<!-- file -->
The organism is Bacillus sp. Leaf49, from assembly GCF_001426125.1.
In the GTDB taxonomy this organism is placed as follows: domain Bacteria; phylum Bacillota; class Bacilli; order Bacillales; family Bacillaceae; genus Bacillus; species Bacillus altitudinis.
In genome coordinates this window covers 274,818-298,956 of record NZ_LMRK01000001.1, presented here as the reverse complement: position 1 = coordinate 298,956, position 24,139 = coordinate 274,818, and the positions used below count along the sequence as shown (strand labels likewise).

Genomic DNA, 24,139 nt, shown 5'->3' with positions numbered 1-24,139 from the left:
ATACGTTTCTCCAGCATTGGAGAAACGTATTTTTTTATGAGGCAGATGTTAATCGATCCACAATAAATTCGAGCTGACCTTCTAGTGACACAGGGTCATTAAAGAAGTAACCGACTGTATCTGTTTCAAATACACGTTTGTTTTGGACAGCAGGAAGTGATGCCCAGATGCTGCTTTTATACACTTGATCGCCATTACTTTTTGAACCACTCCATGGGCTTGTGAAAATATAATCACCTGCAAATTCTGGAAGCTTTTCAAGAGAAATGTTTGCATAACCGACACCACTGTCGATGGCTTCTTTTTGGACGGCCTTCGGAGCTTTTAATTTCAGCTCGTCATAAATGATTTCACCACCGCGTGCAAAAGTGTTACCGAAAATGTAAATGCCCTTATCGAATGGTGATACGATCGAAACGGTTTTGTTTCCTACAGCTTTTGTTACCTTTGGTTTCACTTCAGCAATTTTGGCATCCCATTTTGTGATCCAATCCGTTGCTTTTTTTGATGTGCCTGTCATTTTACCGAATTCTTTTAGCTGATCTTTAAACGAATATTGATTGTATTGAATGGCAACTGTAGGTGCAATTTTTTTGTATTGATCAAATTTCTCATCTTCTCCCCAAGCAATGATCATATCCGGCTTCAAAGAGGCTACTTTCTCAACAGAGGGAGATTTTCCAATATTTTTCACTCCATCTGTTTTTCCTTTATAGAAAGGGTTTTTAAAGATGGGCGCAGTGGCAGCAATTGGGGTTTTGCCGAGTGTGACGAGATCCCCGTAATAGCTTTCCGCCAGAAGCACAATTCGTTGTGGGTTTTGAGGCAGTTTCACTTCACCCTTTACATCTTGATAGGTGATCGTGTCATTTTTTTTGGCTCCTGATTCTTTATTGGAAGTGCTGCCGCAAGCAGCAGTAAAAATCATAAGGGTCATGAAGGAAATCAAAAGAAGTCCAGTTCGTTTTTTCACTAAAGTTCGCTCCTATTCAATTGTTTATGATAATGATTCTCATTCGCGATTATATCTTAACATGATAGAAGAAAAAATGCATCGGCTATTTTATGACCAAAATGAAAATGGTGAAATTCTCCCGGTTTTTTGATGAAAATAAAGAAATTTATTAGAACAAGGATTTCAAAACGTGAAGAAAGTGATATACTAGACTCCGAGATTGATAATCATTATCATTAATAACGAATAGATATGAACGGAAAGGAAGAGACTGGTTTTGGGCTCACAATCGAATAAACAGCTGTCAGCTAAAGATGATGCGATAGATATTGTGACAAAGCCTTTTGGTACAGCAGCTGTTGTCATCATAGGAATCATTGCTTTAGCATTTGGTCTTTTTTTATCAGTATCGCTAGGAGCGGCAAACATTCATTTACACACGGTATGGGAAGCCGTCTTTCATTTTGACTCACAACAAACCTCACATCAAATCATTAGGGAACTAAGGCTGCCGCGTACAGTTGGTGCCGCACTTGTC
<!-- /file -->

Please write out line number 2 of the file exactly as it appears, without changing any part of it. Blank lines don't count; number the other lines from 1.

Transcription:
In the GTDB taxonomy this organism is placed as follows: domain Bacteria; phylum Bacillota; class Bacilli; order Bacillales; family Bacillaceae; genus Bacillus; species Bacillus altitudinis.